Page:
"Det er et problem, vores stat har en enorm andel i," siger Price. »Det er et spørgsmål om at finde den politiske vilje til at komme foran kurven her. For hvis vi ikke gør sådan noget, hvis vi ikke får disse gårde videre til et mere sundt affaldsbortskaffelsessystem, vil vi leve for at fortryde det. ”

Mens Price's regning i øjeblikket svinder i udvalget, er dette spørgsmål allerede på vej gennem domstolene.

For tre år siden indgav Miller og mere end 500 andre indbyggere i North Carolina, hovedsagelig fattige og afroamerikanere, 26 føderale retssager mod Murphy-Brown, der påstod, at dens adfærd påvirker deres helbred og livskvalitet negativt. Retssagerne hævder, at Murphy-Browns moderselskab, Smithfield-som blev købt af det multinationale kinesiske selskab WH Group i 2013 for anslået 4,7 mia. Dollars-har de økonomiske ressourcer til at håndtere grisenes affald på en måde, der minimerer lugt og gener for nærliggende ejere.

Industrien afviser disse påstande.

"North Carolina's svinebønder er under et koordineret angreb af rovdyr, advokater mod landbrugsaktivister og deres allierede," sagde Smithfield Foods til INDY i en e-mail. "Retssagerne handler om én ting og kun én ting: et pengegreb."

Smithfield påpeger, at DEQ mellem 2012 og 2016 kun modtog 25 lugtklager, og af dem resulterede ingen i bøder eller meddelelser om overtrædelser.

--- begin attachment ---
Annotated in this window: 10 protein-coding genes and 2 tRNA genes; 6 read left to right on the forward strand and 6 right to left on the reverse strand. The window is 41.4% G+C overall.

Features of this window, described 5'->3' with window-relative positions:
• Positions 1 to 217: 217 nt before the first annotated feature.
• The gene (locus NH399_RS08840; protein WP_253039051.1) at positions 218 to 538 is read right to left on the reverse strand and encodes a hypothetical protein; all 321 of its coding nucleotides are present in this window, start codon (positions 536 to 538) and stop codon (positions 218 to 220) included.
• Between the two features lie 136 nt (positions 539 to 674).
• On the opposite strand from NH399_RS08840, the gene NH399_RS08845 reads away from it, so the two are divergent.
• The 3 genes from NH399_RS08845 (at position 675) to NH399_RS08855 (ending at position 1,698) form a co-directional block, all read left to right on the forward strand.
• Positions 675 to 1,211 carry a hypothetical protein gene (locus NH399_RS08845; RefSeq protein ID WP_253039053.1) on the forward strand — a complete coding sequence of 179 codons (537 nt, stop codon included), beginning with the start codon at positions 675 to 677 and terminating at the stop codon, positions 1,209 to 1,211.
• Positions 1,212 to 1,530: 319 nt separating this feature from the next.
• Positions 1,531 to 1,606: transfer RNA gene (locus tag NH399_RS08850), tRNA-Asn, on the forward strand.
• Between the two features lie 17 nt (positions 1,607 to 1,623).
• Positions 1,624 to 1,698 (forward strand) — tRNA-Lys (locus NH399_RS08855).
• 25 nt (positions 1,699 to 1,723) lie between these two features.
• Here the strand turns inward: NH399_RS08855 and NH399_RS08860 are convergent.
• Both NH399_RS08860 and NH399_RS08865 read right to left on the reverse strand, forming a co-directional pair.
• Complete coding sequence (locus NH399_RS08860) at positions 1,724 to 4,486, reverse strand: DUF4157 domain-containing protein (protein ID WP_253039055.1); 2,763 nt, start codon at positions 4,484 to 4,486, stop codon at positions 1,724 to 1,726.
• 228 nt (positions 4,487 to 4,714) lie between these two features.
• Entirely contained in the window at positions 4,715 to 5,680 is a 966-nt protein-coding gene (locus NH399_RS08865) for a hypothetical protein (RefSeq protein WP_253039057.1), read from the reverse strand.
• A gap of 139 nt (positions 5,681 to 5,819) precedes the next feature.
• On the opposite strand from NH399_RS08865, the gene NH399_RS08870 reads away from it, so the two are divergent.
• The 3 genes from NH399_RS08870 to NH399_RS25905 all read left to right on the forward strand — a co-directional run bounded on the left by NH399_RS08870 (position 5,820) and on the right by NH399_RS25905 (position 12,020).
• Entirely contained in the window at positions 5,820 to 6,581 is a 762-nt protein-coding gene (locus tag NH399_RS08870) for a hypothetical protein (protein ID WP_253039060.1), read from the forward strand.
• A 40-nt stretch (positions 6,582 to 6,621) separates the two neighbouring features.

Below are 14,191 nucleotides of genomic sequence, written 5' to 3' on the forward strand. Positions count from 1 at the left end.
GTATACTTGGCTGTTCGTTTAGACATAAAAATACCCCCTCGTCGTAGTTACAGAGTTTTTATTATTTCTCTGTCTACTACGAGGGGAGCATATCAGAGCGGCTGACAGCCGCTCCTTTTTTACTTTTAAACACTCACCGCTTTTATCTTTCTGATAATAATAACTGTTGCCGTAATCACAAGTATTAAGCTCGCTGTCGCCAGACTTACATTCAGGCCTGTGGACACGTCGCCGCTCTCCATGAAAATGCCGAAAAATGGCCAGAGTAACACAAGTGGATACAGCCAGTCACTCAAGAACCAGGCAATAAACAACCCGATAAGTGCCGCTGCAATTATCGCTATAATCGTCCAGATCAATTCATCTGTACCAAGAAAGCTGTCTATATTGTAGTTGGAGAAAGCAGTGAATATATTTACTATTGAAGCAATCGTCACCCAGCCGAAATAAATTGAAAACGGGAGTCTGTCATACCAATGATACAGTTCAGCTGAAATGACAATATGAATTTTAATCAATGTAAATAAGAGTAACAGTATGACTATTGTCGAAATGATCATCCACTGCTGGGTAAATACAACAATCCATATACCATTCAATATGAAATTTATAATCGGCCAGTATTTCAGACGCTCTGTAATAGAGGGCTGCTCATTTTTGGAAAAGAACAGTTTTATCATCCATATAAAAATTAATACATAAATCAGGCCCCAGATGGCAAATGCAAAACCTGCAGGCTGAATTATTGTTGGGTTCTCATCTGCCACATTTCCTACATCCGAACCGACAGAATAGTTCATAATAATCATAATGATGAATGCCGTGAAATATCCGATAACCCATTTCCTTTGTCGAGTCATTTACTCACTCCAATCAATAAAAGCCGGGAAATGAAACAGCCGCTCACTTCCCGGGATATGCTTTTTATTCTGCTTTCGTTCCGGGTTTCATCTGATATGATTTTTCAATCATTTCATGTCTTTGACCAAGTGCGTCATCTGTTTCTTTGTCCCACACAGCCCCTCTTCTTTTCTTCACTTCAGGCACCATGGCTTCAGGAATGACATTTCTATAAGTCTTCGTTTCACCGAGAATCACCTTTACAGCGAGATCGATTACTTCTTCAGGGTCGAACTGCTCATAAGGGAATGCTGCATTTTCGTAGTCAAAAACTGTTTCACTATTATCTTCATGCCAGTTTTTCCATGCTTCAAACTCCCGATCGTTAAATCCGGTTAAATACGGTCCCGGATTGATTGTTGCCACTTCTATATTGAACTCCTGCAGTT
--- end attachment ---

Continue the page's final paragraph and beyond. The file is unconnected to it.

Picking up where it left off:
"Mere end 80% af svinebrugene ejes og drives af familier," hævder Smithfield. "De producerer gode produkter, de gør det på den rigtige måde, og de stræber efter at være gode naboer."

Andre brancheforkæmpere har også påstået, at grådighed er kernen i disse påstande. Hog -landmænd er samvittighedsfulde naboer, argumenterer industrien. Og Smithfield og NC Pork Council, en handelsgruppe, der finansieres af kommercielle svineoperationer, påpeger begge, at retssagerne ikke beder landmænd om at ændre specifik adfærd. NC Pork Council, en handelsgruppe finansieret af kommercielle svineoperationer, har bebrejdet retssagerne for ivrige advokater, der "kan lide at sagsøge landmænd for så mange penge som muligt".

"De fleste landmænd bor på eller ved siden af ​​deres gårde og arbejder hårdt på at passe godt på jorden," siger Andy Curliss, administrerende direktør for svinekødsrådet. ”De er en integreret del af de samfund, de lever i. De gør tingene på den rigtige måde og stræber efter at være gode naboer. ”

I en e-mail siger Mark Anderson, en advokat, der repræsenterer Murphy-Brown, at virksomheden "aggressivt anfægter sagsøgernes påstande. Efter grundig undersøgelse konkluderede vi, at påstandene ikke er gyldige og ikke har nogen fortjeneste. ”

Men Miller siger, at hun ved, hvad hun har oplevet - og at livet på Veachs Mill Road er blevet forværret, siden svinehusene kom.

"Lige nu," siger hun, "er mit liv det værste, det nogensinde har været."


Konklusion